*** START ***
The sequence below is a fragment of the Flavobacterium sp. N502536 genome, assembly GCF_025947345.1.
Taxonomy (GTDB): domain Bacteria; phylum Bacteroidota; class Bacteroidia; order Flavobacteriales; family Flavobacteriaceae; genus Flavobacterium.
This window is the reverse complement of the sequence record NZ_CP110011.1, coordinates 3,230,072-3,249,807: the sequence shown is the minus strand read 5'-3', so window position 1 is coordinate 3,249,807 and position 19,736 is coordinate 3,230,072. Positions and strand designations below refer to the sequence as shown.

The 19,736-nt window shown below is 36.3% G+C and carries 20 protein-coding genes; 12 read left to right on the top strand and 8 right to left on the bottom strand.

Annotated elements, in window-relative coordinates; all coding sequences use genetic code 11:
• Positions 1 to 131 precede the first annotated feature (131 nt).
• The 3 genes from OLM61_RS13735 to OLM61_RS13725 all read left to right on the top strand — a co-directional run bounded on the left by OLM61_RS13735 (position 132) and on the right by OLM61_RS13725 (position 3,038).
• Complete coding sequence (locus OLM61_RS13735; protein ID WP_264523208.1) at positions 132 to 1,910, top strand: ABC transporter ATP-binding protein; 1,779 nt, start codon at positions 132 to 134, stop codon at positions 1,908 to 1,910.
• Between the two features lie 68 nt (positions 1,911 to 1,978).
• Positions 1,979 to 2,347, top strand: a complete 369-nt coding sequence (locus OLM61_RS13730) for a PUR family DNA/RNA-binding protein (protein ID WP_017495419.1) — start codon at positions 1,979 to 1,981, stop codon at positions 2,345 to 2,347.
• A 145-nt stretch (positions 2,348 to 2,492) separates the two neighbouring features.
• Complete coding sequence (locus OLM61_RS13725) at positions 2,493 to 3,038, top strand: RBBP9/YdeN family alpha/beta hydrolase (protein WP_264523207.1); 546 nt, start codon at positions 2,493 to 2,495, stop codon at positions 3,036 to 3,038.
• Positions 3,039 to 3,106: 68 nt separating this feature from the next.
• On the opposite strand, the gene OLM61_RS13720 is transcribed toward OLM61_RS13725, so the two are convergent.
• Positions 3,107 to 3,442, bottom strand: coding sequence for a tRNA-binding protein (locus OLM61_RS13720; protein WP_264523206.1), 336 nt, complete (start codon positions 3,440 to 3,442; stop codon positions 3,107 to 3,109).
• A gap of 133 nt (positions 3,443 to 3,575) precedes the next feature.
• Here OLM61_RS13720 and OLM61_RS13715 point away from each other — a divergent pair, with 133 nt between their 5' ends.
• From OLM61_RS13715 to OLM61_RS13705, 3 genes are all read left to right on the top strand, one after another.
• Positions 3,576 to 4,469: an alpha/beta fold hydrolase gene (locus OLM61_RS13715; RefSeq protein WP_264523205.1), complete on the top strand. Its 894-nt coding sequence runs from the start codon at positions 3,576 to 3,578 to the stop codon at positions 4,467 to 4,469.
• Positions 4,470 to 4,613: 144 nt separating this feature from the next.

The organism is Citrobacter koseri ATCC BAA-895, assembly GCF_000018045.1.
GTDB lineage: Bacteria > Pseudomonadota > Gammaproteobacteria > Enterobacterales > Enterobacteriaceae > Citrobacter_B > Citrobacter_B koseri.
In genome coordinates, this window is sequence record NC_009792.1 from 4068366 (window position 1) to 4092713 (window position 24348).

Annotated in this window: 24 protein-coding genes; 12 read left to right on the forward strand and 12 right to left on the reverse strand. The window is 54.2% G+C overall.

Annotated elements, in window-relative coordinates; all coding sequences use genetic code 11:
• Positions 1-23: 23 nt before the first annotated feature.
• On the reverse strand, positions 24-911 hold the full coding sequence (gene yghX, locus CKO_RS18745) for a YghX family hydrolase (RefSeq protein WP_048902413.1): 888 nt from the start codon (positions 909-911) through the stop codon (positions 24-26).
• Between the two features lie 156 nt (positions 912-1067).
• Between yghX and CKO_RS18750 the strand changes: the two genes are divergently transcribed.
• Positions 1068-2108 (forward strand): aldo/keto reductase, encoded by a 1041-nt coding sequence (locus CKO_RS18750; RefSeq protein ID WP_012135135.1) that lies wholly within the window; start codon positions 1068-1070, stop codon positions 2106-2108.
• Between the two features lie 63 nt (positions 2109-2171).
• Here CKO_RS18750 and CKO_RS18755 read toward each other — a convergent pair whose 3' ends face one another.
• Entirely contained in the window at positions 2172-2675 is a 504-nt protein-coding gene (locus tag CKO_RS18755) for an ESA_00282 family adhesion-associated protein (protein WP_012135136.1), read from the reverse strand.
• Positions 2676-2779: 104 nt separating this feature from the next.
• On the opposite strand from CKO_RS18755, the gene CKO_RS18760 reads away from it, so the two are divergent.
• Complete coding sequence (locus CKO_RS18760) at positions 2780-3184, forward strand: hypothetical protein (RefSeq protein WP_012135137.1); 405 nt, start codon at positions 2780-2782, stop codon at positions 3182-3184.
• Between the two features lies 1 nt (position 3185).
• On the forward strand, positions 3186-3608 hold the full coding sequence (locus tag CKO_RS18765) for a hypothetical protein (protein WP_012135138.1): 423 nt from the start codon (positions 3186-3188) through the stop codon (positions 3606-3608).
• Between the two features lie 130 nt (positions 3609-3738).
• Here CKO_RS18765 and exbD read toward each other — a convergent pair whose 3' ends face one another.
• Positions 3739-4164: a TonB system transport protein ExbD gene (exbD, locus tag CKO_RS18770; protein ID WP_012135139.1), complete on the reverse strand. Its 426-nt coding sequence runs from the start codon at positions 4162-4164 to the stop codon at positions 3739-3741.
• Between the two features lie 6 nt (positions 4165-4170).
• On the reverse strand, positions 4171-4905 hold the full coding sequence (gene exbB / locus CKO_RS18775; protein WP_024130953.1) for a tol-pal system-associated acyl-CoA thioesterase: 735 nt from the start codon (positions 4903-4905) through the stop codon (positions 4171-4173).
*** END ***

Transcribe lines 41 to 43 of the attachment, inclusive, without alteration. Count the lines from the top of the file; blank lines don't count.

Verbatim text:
• Positions 3739-4164: a TonB system transport protein ExbD gene (exbD, locus tag CKO_RS18770; protein ID WP_012135139.1), complete on the reverse strand. Its 426-nt coding sequence runs from the start codon at positions 4162-4164 to the stop codon at positions 3739-3741.
• Between the two features lie 6 nt (positions 4165-4170).
• On the reverse strand, positions 4171-4905 hold the full coding sequence (gene exbB / locus CKO_RS18775; protein WP_024130953.1) for a tol-pal system-associated acyl-CoA thioesterase: 735 nt from the start codon (positions 4903-4905) through the stop codon (positions 4171-4173).